Holographic 3D TV becomes a real possibility

3D television and CAD displays that require no wearing of glasses, or sitting in a special place, has already been demonstrated, but require a hefty amount of data bandwidth and computing power to make them work, not to mention multiple cameras to gather visual data, although this would not be a problem with CAD or creating virtual reality.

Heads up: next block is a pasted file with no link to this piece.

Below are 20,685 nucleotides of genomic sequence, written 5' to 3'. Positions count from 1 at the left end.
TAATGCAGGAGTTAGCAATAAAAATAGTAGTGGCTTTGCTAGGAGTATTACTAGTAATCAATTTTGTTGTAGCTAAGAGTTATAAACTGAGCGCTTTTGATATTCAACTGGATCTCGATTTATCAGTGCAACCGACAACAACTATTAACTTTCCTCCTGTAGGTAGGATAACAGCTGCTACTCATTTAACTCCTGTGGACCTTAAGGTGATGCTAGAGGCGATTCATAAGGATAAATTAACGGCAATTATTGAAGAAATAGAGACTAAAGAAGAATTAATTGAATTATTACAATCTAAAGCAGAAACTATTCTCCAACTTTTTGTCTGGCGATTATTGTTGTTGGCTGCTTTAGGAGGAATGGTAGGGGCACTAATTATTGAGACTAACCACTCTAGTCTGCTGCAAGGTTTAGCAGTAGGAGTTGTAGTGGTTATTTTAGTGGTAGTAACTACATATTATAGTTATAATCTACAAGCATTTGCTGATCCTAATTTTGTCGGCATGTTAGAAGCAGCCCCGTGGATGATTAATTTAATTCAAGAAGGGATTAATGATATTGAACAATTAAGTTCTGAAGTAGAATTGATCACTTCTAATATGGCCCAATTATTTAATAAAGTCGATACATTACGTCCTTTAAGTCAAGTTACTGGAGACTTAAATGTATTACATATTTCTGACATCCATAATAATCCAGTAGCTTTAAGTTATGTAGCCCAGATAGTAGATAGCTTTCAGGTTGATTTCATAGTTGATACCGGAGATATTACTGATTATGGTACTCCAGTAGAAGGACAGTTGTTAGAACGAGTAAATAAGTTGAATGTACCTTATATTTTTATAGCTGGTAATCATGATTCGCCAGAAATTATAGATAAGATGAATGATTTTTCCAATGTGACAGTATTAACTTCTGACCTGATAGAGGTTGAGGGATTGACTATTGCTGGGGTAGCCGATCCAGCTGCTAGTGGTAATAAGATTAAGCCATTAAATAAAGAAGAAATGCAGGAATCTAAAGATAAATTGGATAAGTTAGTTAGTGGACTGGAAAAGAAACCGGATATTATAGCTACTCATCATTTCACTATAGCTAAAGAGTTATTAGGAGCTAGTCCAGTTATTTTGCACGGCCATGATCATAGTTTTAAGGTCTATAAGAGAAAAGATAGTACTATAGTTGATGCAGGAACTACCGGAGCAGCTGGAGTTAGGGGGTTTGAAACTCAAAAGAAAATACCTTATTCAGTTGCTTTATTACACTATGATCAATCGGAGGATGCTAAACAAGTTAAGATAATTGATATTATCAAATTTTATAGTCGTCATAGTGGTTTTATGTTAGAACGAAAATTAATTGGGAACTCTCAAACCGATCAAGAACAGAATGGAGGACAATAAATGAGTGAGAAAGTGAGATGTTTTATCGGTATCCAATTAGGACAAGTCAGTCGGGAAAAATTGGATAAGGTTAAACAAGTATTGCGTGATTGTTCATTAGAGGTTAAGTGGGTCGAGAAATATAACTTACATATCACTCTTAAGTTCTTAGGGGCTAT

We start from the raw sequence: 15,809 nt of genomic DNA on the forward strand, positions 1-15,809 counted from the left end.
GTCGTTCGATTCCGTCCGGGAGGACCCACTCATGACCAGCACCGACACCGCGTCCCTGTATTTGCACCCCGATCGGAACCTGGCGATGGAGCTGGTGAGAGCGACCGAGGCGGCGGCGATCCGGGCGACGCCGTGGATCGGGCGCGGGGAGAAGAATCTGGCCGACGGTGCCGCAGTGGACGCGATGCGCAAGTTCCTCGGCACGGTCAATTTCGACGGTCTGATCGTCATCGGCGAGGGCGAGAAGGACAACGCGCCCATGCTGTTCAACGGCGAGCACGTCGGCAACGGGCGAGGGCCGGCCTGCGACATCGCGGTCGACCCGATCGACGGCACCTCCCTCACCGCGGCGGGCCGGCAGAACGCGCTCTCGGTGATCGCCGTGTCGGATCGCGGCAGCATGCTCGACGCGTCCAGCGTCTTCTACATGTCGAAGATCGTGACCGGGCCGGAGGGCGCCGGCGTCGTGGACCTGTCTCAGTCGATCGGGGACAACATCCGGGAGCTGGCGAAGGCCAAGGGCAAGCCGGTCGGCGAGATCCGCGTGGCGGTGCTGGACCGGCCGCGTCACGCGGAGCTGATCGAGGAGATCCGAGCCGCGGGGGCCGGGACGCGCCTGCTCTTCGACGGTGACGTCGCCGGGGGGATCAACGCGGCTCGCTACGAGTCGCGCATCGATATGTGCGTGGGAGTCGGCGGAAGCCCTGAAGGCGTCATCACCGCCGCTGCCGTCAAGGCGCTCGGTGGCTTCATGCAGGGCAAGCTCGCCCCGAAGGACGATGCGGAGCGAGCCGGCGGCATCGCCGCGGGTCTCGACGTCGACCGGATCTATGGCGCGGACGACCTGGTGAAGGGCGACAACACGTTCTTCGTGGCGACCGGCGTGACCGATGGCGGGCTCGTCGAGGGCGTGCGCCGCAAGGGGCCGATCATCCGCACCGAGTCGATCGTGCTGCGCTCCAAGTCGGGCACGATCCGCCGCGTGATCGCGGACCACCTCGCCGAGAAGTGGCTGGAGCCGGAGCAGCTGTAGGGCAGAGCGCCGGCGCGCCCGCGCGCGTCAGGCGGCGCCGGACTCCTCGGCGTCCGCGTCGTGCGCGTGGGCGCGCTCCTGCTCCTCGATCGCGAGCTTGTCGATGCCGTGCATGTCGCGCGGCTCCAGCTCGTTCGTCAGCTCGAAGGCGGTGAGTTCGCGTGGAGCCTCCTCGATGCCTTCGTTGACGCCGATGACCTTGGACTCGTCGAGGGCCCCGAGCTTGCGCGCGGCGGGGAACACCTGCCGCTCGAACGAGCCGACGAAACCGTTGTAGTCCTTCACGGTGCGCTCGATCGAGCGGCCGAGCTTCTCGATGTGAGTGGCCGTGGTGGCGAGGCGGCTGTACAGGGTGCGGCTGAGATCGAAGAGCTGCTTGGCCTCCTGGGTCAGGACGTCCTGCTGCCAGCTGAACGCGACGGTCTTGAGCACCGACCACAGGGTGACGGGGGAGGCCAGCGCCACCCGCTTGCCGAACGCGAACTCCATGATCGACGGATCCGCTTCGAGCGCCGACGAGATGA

The technology is based on holography, and has been pioneered by two EU programmes, HOLOVISION, which ended last year, and OSIRIS, coordinated by Thomson, which concludes at the end of this year. Ákos Demeter of Holografika explained that in Holovision, "We basically organised projection engines in a special way and used holographic imaging film for the display screen. The combination of these, with the projection engines being driven by a cluster of nine high-end PCs, and new sophisticated software, allowed us to achieve our aims," those aims being to produce a very high-resolution 3D image. Holografika, interestingly is based in Budapest – the birthplace of Denis Gabor who invented holography – and is a partner in both projects The prototype system had a resolution of 100Mpixel – around 10 times that of HDTV – at 25 frames a second in six colours, rather than the standard RGB (red, green, blue). The researchers were able to increase the resolution three fold to virtually 300Mpixel by using greyscales instead of colours. A major aim of Osiris is to develop high-resolution, big screen, reflective projection 3D cinema. The prototype under development has a wall-mounted 1.7m x 3m screen, with the projector on the ceiling. In Holovision, the images were back-projected which meant a very unwieldy display system that was 35 inches deep. In Osiris, using a complex system of mirrors and light sources to provide the re-projected images, the screen display will only have a depth of between 15 and 20 inches to give a much less bulky and more modern look. "Military combat training is one potential application, replacing the current 2D projection technology with 3D projections for a much more lifelike experience," says Zsuzsa Dobranyi, Sales Director at Holografika. In addition, the Osiris partners are in discussions with a "Market-leading company" to develop a 3D golf gaming system, which may be available in about a year. A 3D camera system is being developed using plenoptic camera technology. The system uses multiple cameras to capture sufficiently large field-of-view 3D content for Osiris' 3D displays, offering better 3D visibility and freedom than the existing stereo cameras.